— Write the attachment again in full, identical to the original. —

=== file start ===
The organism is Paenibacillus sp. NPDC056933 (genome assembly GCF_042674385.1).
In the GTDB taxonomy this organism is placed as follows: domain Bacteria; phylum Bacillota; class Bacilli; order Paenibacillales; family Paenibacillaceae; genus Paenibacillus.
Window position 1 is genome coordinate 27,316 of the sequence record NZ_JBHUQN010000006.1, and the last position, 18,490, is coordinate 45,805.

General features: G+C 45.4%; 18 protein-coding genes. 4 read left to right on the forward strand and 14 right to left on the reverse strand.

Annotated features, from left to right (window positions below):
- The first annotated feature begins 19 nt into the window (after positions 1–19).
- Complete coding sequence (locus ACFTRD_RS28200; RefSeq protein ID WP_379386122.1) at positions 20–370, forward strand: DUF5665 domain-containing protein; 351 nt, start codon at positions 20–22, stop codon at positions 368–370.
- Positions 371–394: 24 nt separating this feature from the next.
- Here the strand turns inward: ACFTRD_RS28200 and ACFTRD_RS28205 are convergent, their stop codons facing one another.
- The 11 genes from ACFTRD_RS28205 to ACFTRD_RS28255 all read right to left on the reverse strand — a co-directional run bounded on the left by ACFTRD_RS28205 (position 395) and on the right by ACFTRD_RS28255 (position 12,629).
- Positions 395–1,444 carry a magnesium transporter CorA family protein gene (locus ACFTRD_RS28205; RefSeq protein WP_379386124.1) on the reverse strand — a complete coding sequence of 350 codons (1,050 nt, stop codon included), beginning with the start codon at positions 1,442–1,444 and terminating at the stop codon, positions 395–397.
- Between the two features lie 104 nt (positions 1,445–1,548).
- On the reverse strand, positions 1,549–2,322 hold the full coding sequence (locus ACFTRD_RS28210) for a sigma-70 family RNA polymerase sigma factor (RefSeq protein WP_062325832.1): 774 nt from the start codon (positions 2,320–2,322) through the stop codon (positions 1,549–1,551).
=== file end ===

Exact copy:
The organism is Paenibacillus sp. NPDC056933 (genome assembly GCF_042674385.1).
In the GTDB taxonomy this organism is placed as follows: domain Bacteria; phylum Bacillota; class Bacilli; order Paenibacillales; family Paenibacillaceae; genus Paenibacillus.
Window position 1 is genome coordinate 27,316 of the sequence record NZ_JBHUQN010000006.1, and the last position, 18,490, is coordinate 45,805.

General features: G+C 45.4%; 18 protein-coding genes. 4 read left to right on the forward strand and 14 right to left on the reverse strand.

Annotated features, from left to right (window positions below):
- The first annotated feature begins 19 nt into the window (after positions 1–19).
- Complete coding sequence (locus ACFTRD_RS28200; RefSeq protein ID WP_379386122.1) at positions 20–370, forward strand: DUF5665 domain-containing protein; 351 nt, start codon at positions 20–22, stop codon at positions 368–370.
- Positions 371–394: 24 nt separating this feature from the next.
- Here the strand turns inward: ACFTRD_RS28200 and ACFTRD_RS28205 are convergent, their stop codons facing one another.
- The 11 genes from ACFTRD_RS28205 to ACFTRD_RS28255 all read right to left on the reverse strand — a co-directional run bounded on the left by ACFTRD_RS28205 (position 395) and on the right by ACFTRD_RS28255 (position 12,629).
- Positions 395–1,444 carry a magnesium transporter CorA family protein gene (locus ACFTRD_RS28205; RefSeq protein WP_379386124.1) on the reverse strand — a complete coding sequence of 350 codons (1,050 nt, stop codon included), beginning with the start codon at positions 1,442–1,444 and terminating at the stop codon, positions 395–397.
- Between the two features lie 104 nt (positions 1,445–1,548).
- On the reverse strand, positions 1,549–2,322 hold the full coding sequence (locus ACFTRD_RS28210) for a sigma-70 family RNA polymerase sigma factor (RefSeq protein WP_062325832.1): 774 nt from the start codon (positions 2,320–2,322) through the stop codon (positions 1,549–1,551).